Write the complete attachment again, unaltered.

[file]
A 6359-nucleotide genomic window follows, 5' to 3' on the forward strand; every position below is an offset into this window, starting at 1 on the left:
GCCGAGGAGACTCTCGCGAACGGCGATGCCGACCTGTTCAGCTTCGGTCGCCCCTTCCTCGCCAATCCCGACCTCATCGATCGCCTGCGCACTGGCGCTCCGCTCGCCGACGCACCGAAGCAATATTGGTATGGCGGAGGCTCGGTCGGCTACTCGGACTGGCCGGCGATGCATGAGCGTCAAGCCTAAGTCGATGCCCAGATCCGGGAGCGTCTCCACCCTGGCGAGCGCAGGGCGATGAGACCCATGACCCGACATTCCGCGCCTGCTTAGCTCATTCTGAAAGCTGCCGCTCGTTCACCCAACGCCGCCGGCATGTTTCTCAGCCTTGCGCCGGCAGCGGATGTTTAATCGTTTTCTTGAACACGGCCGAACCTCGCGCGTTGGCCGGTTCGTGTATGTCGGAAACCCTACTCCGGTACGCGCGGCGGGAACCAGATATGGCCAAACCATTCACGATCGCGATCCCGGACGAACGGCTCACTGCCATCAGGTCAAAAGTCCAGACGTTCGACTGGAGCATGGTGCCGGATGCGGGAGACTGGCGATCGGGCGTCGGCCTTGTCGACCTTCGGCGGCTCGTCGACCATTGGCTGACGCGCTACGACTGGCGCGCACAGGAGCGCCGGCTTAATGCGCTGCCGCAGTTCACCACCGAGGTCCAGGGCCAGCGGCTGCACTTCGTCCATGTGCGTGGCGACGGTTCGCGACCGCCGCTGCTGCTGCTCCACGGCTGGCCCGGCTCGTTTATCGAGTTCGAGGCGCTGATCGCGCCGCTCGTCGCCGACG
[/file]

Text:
A 6359-nucleotide genomic window follows, 5' to 3' on the forward strand; every position below is an offset into this window, starting at 1 on the left:
GCCGAGGAGACTCTCGCGAACGGCGATGCCGACCTGTTCAGCTTCGGTCGCCCCTTCCTCGCCAATCCCGACCTCATCGATCGCCTGCGCACTGGCGCTCCGCTCGCCGACGCACCGAAGCAATATTGGTATGGCGGAGGCTCGGTCGGCTACTCGGACTGGCCGGCGATGCATGAGCGTCAAGCCTAAGTCGATGCCCAGATCCGGGAGCGTCTCCACCCTGGCGAGCGCAGGGCGATGAGACCCATGACCCGACATTCCGCGCCTGCTTAGCTCATTCTGAAAGCTGCCGCTCGTTCACCCAACGCCGCCGGCATGTTTCTCAGCCTTGCGCCGGCAGCGGATGTTTAATCGTTTTCTTGAACACGGCCGAACCTCGCGCGTTGGCCGGTTCGTGTATGTCGGAAACCCTACTCCGGTACGCGCGGCGGGAACCAGATATGGCCAAACCATTCACGATCGCGATCCCGGACGAACGGCTCACTGCCATCAGGTCAAAAGTCCAGACGTTCGACTGGAGCATGGTGCCGGATGCGGGAGACTGGCGATCGGGCGTCGGCCTTGTCGACCTTCGGCGGCTCGTCGACCATTGGCTGACGCGCTACGACTGGCGCGCACAGGAGCGCCGGCTTAATGCGCTGCCGCAGTTCACCACCGAGGTCCAGGGCCAGCGGCTGCACTTCGTCCATGTGCGTGGCGACGGTTCGCGACCGCCGCTGCTGCTGCTCCACGGCTGGCCCGGCTCGTTTATCGAGTTCGAGGCGCTGATCGCGCCGCTCGTCGCCGACG